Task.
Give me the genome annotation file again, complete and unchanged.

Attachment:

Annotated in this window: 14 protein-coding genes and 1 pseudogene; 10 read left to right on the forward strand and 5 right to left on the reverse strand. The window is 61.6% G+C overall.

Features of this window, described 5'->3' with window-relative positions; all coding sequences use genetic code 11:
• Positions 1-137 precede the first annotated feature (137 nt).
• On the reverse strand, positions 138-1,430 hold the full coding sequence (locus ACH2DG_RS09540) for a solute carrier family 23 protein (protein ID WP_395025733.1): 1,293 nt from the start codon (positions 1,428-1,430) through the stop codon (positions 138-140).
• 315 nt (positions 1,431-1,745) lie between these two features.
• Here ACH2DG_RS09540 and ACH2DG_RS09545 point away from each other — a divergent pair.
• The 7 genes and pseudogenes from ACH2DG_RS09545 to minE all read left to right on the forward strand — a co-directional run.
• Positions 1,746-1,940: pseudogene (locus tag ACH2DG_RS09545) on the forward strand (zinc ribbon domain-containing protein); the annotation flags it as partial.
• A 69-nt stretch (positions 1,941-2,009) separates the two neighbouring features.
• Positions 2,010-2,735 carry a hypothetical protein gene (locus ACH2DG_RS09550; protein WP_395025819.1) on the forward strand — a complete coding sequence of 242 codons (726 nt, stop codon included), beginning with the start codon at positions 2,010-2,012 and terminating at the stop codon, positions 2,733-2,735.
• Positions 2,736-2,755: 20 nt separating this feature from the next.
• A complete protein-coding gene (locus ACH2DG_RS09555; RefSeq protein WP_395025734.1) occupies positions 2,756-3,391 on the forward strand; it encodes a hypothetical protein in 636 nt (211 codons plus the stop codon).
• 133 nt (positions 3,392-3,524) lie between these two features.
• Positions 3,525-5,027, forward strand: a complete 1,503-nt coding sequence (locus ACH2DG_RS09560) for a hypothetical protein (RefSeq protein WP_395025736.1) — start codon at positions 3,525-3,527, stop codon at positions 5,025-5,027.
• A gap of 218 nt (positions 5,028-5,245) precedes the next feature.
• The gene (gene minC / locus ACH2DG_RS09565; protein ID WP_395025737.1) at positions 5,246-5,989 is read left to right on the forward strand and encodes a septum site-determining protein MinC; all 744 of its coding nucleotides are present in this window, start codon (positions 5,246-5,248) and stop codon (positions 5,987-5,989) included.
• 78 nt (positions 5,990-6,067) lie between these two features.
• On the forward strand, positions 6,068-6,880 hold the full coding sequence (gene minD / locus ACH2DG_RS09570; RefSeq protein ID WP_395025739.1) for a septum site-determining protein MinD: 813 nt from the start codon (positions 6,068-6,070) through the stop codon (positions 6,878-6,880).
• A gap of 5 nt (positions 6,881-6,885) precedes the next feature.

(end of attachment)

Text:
Annotated in this window: 14 protein-coding genes and 1 pseudogene; 10 read left to right on the forward strand and 5 right to left on the reverse strand. The window is 61.6% G+C overall.

Features of this window, described 5'->3' with window-relative positions; all coding sequences use genetic code 11:
• Positions 1-137 precede the first annotated feature (137 nt).
• On the reverse strand, positions 138-1,430 hold the full coding sequence (locus ACH2DG_RS09540) for a solute carrier family 23 protein (protein ID WP_395025733.1): 1,293 nt from the start codon (positions 1,428-1,430) through the stop codon (positions 138-140).
• 315 nt (positions 1,431-1,745) lie between these two features.
• Here ACH2DG_RS09540 and ACH2DG_RS09545 point away from each other — a divergent pair.
• The 7 genes and pseudogenes from ACH2DG_RS09545 to minE all read left to right on the forward strand — a co-directional run.
• Positions 1,746-1,940: pseudogene (locus tag ACH2DG_RS09545) on the forward strand (zinc ribbon domain-containing protein); the annotation flags it as partial.
• A 69-nt stretch (positions 1,941-2,009) separates the two neighbouring features.
• Positions 2,010-2,735 carry a hypothetical protein gene (locus ACH2DG_RS09550; protein WP_395025819.1) on the forward strand — a complete coding sequence of 242 codons (726 nt, stop codon included), beginning with the start codon at positions 2,010-2,012 and terminating at the stop codon, positions 2,733-2,735.
• Positions 2,736-2,755: 20 nt separating this feature from the next.
• A complete protein-coding gene (locus ACH2DG_RS09555; RefSeq protein WP_395025734.1) occupies positions 2,756-3,391 on the forward strand; it encodes a hypothetical protein in 636 nt (211 codons plus the stop codon).
• 133 nt (positions 3,392-3,524) lie between these two features.
• Positions 3,525-5,027, forward strand: a complete 1,503-nt coding sequence (locus ACH2DG_RS09560) for a hypothetical protein (RefSeq protein WP_395025736.1) — start codon at positions 3,525-3,527, stop codon at positions 5,025-5,027.
• A gap of 218 nt (positions 5,028-5,245) precedes the next feature.
• The gene (gene minC / locus ACH2DG_RS09565; protein ID WP_395025737.1) at positions 5,246-5,989 is read left to right on the forward strand and encodes a septum site-determining protein MinC; all 744 of its coding nucleotides are present in this window, start codon (positions 5,246-5,248) and stop codon (positions 5,987-5,989) included.
• 78 nt (positions 5,990-6,067) lie between these two features.
• On the forward strand, positions 6,068-6,880 hold the full coding sequence (gene minD / locus ACH2DG_RS09570; RefSeq protein ID WP_395025739.1) for a septum site-determining protein MinD: 813 nt from the start codon (positions 6,068-6,070) through the stop codon (positions 6,878-6,880).
• A gap of 5 nt (positions 6,881-6,885) precedes the next feature.